Religion’s Ultimate Goal


Religion’s Ultimate Goal

Recently, at the ISKCON centers in West Virginia and Washington, D.C., I witnessed with pleasure thousands of Indians coming to visit. And I know the same phenomenon is occurring at dozens of other ISKCON centers throughout North America and Europe, wherever there is a large Indian population. In India, an average of one thousand persons daily and five thousand on Sunday visit the ISKCON temple in Bombay. And ISKCON’s centers at the sacred sites of Vrndavana and Mayapur draw similarly large crowds. Unlike other visitors to ISKCON centers, who are encountering Krsna consciousness for the first time, Indians recognize this as their traditional culture, as something they have learned from their parents and should continue to uphold. Visiting Lord Krsna’s temple, they feel, is a pious act, a religious duty. The temple also provides an amiable atmosphere for families and friends to socialize. But beyond these personal reasons for coming to the temple, is there a higher motive?

Generally, people execute religious duties for material ends. That is, they pray, perform rituals, and so on, in hopes of attaining temporary goals: better health, a good marriage, success in business. But in the Bhagavad-gita, the Supreme Personality of Godhead, Sri Krsna, advises that those who practice religious life by seeking material boons are missing the real point. Material life is always temporary and filled with unhappy reverses. The real goal of spiritual life is to attain pure love of God (bhakti), which alone enables us to transcend the inevitable sufferings of material existence. By keeping this transcendental goal in mind, we can attain the highest spiritual result from our visits to a Krsna conscious temple.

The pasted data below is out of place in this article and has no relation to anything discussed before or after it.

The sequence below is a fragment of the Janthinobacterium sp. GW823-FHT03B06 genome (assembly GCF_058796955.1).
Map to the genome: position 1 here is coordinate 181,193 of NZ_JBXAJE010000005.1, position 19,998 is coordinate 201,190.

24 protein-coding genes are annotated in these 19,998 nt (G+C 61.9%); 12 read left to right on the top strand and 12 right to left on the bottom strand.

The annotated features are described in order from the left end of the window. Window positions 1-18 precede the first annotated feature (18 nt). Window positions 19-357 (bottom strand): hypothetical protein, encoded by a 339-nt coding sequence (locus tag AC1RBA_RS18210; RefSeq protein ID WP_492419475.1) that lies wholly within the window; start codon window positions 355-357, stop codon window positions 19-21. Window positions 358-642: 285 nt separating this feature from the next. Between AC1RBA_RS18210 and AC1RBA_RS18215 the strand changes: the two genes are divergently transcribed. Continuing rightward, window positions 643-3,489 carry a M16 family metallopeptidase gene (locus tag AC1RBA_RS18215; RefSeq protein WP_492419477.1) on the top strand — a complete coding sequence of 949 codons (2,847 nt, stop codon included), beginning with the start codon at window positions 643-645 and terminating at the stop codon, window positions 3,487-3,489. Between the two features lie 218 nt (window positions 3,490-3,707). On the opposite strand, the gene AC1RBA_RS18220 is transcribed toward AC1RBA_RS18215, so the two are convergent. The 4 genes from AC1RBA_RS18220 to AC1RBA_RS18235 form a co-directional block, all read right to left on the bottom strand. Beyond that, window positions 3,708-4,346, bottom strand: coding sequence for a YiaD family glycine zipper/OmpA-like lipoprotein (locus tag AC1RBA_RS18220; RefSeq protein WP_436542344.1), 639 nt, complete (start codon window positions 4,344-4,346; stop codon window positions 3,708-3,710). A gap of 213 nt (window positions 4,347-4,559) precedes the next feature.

Some Hindus customarily follow the religious practices of yajna (sacrifice), dana (charity), and tapasya (austerity). Indeed, the Bhagavad-gita recommends that one never give up these practices. One should not, however, perform them blindly, but in a way, that helps develop devotion to Krsna.

The Srimad-Bhagavatam informs us that, because of a lack of wealth and qualified worshipers in the present age of faithlessness, (Kali-yuga), many sacrifices of former ages are not possible. For this age, the sankirtana-yajna, or the congregational chanting of the holy names of God, is the recommended form of religious sacrifice. To come into a congregation of devotees and chant the maha-mantra—Hare Krsna, Hare Krsna, Krsna Krsna, Hare Hare/ Hare Rama, Hare Rama, Rama Rama, Hare Hare—and at the same time to view the Deities of Radha-Krsna or Sita-Rama, is certainly easy and pleasant. Yet the spiritual results it brings are greater than those gained from any other method of yajna. Of course, one may chant Hare Krsna in any place or circumstance, but by chanting in the temple with others, one becomes inspired and determined to chant more regularly and seriously.

As for dana (charity), in India pious Hindus often perform such publicly charitable acts as establishing schools and hospitals, digging wells and planting trees in public places, and making public parks. It’s also popular for a father to give charity at the birth and marriage of his children. But if charity is given with a motive to increase one’s own name and fame as a benefactor, or if it is given only in support of projects of temporary value, then neither the donor nor the recipients benefit spiritually. Charity should be for pleasing Krsna; therefore, one should contribute to the maintenance and expansion of a Krsna conscious temple or to the cause of spreading transcendental knowledge through projects such as the printing and distribution of spiritual literature.